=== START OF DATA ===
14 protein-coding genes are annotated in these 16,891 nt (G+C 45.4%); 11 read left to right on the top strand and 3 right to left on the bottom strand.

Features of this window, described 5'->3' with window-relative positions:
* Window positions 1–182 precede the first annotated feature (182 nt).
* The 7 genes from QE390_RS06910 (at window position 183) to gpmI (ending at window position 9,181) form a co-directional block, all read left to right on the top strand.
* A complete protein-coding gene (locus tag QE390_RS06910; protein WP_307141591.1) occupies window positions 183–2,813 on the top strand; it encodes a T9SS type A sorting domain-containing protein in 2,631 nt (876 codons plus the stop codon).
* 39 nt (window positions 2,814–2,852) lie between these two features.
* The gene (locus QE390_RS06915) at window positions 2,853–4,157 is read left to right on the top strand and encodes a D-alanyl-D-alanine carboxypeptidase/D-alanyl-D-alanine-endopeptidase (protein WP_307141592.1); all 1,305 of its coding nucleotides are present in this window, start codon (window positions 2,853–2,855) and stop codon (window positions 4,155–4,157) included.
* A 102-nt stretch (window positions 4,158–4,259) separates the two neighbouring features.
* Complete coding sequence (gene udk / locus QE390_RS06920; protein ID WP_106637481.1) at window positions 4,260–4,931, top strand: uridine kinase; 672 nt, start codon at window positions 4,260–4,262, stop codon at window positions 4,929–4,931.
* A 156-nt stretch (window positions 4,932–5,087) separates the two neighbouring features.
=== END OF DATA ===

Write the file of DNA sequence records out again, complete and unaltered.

14 protein-coding genes are annotated in these 16,891 nt (G+C 45.4%); 11 read left to right on the top strand and 3 right to left on the bottom strand.

Features of this window, described 5'->3' with window-relative positions:
* Window positions 1–182 precede the first annotated feature (182 nt).
* The 7 genes from QE390_RS06910 (at window position 183) to gpmI (ending at window position 9,181) form a co-directional block, all read left to right on the top strand.
* A complete protein-coding gene (locus tag QE390_RS06910; protein WP_307141591.1) occupies window positions 183–2,813 on the top strand; it encodes a T9SS type A sorting domain-containing protein in 2,631 nt (876 codons plus the stop codon).
* 39 nt (window positions 2,814–2,852) lie between these two features.
* The gene (locus QE390_RS06915) at window positions 2,853–4,157 is read left to right on the top strand and encodes a D-alanyl-D-alanine carboxypeptidase/D-alanyl-D-alanine-endopeptidase (protein WP_307141592.1); all 1,305 of its coding nucleotides are present in this window, start codon (window positions 2,853–2,855) and stop codon (window positions 4,155–4,157) included.
* A 102-nt stretch (window positions 4,158–4,259) separates the two neighbouring features.
* Complete coding sequence (gene udk / locus QE390_RS06920; protein ID WP_106637481.1) at window positions 4,260–4,931, top strand: uridine kinase; 672 nt, start codon at window positions 4,260–4,262, stop codon at window positions 4,929–4,931.
* A 156-nt stretch (window positions 4,932–5,087) separates the two neighbouring features.